Over time, diabetes can cause you to lose feeling in your feet. When you lose feeling in your feet, you may not feel a pebble inside your sock or a blister on your foot, which can lead to cuts and sores. Diabetes also can lower the amount of blood flow in your feet. Numbness and less blood flow in the feet can lead to foot problems.
Foot care is very important for all people with diabetes, but even more so if you have:
pain or loss of feeling in your feet (numbness, tingling)
changes in the shape of your feet or toes
sores, cuts, or ulcers on your feet that do not heal
Things to remember:
1. Check your feet every day
Look at your bare feet every day for cuts, blisters, red spots, and swelling.
Use a mirror to check the bottoms of your feet or ask a family member for help if you have trouble seeing.
2. Wash your feet every day
Wash your feet in warm, not hot, water every day.
Dry your feet. Be sure to dry between the toes.
3. Keep the skin soft and smooth.
Rub a thin coat of lotion over the tops and bottoms of your feet, but not between your toes.
4. Smooth corns and calluses gently
If your doctor tells you to, use a pumice stone to gently smooth corns and calluses.
Do not use over-the-counter products or sharp objects on corns and calluses.
5. If you can see, reach, and feel your feet, trim your toenails regularly. If you cannot, ask a foot doctor (podiatrist) to trim them for you
Trim your toenails straight across and smooth the corners with an emery board or nail file.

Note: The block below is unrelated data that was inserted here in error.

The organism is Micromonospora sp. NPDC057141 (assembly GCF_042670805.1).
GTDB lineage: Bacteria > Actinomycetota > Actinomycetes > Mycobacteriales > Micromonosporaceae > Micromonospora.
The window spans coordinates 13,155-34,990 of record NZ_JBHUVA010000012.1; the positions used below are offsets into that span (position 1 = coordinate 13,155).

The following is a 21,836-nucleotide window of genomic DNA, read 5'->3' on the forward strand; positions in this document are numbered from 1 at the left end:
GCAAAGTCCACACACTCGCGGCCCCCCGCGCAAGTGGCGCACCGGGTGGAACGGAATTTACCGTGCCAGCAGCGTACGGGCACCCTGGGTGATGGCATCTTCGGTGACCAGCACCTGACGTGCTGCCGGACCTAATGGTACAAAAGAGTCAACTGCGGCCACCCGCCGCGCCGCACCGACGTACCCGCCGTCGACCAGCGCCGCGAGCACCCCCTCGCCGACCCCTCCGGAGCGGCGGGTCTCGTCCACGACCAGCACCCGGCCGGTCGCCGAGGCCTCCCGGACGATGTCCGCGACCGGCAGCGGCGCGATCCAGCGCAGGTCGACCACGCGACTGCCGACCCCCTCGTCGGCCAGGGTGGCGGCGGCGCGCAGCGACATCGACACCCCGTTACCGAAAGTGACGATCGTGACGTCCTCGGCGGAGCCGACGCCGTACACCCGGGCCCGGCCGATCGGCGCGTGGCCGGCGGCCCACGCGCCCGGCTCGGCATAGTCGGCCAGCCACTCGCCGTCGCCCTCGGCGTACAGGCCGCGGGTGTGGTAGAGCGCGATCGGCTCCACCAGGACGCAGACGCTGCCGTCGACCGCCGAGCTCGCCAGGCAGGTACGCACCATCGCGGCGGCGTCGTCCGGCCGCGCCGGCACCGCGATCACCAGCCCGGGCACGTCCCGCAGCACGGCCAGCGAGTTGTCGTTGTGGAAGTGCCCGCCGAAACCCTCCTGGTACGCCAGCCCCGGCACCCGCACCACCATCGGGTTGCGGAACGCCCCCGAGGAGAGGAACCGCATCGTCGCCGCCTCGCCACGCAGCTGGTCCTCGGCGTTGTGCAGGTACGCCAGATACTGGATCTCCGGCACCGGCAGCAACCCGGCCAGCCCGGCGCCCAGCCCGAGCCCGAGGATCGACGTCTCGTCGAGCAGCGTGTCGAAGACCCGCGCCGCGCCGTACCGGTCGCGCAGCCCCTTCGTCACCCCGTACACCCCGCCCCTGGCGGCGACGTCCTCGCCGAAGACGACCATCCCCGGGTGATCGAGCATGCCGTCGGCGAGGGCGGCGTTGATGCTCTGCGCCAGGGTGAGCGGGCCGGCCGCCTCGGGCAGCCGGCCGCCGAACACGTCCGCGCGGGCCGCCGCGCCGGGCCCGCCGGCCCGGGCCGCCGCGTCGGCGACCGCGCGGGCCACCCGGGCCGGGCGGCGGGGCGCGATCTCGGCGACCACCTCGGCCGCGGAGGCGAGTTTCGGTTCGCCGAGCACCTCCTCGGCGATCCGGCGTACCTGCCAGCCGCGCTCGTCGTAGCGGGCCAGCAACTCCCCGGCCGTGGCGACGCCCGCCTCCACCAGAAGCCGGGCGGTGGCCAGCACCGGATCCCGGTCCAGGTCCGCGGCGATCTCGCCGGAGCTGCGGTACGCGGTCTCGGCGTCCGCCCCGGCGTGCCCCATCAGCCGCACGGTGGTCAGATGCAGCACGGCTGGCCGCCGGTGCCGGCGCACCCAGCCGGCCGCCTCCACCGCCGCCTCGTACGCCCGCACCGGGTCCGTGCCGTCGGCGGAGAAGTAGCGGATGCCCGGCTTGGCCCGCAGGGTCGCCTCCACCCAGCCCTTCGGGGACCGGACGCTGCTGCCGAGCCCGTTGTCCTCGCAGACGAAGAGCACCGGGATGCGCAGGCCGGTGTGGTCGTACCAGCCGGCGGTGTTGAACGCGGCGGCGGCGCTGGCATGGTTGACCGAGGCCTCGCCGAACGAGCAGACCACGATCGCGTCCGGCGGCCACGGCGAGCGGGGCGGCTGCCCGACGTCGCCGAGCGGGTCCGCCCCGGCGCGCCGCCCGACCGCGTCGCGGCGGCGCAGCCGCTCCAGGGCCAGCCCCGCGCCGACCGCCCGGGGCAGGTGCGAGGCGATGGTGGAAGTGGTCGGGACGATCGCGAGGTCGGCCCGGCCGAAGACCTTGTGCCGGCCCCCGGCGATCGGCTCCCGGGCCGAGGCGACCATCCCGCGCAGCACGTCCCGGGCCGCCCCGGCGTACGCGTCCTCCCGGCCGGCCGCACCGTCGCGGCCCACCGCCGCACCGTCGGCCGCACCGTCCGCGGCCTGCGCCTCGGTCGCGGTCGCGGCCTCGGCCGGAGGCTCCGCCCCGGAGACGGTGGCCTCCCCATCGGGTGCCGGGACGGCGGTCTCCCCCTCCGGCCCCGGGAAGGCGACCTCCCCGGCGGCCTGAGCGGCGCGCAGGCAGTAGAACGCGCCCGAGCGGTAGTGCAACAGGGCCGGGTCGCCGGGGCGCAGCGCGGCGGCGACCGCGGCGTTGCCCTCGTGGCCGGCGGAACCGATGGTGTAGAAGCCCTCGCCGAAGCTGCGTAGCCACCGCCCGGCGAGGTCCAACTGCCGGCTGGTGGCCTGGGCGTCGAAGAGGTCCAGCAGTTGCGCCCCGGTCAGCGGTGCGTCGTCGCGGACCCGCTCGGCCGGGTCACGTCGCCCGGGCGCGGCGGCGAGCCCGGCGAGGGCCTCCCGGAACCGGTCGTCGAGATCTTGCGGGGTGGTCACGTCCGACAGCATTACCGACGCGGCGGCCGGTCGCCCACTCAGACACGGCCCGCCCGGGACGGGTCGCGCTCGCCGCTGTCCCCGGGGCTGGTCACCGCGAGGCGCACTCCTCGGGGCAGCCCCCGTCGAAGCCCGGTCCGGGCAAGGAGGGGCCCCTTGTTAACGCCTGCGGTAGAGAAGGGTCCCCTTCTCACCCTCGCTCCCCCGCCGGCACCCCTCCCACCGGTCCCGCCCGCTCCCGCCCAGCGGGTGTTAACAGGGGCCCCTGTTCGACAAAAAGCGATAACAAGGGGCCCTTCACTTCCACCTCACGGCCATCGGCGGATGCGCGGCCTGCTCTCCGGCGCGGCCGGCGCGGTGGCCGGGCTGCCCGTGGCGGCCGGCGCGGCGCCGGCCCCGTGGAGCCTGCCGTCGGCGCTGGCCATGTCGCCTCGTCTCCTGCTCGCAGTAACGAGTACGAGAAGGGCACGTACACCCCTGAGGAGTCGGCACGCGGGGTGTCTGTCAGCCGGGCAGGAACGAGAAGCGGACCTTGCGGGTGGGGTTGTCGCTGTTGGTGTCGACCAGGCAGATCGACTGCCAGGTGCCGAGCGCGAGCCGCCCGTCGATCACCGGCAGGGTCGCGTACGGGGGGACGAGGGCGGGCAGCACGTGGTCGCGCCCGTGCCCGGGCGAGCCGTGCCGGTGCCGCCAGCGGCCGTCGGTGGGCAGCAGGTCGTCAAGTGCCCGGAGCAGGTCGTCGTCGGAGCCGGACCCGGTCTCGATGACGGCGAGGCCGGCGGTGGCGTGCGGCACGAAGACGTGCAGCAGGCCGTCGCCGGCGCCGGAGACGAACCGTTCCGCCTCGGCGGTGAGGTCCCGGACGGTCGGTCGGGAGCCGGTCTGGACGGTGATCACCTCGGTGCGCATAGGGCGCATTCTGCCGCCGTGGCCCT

6. Wear shoes and socks at all times
Never walk barefoot.
Wear shoes that fit well and protect your feet.
Feel inside your shoes before putting them on to make sure the lining is smooth and that there are no objects inside.
7. Protect your feet from hot and cold
Wear shoes at the beach and on hot pavement.
Wear socks at night if your feet get cold.
Do not test bath water with your feet.
Do not use hot water bottles or heating pads on your feet.
8. Keep the blood flowing to your feet
Put your feet up when sitting.
Wiggle your toes and move your ankles up and down for 5 minutes, two or three times a day.
Do not cross your legs for long periods of time.
Do not smoke.
9. Be active every day
Talk to your health care team about safe ways you can be more active.
10. Check with your health care team
Have your doctor or nurse check your bare feet and tell you if you have foot problems or may get foot problems in the future. Remember that you may not feel the pain of an injury.
Call your health care team right away if you find a cut, sore, blister, or bruise on your foot that does not begin to heal after a few days.
Follow your health care team’s advice about foot care.
11. Take care of your diabetes
Ask your health care team to help you set and reach goals for managing your blood sugar, blood pressure, and cholesterol.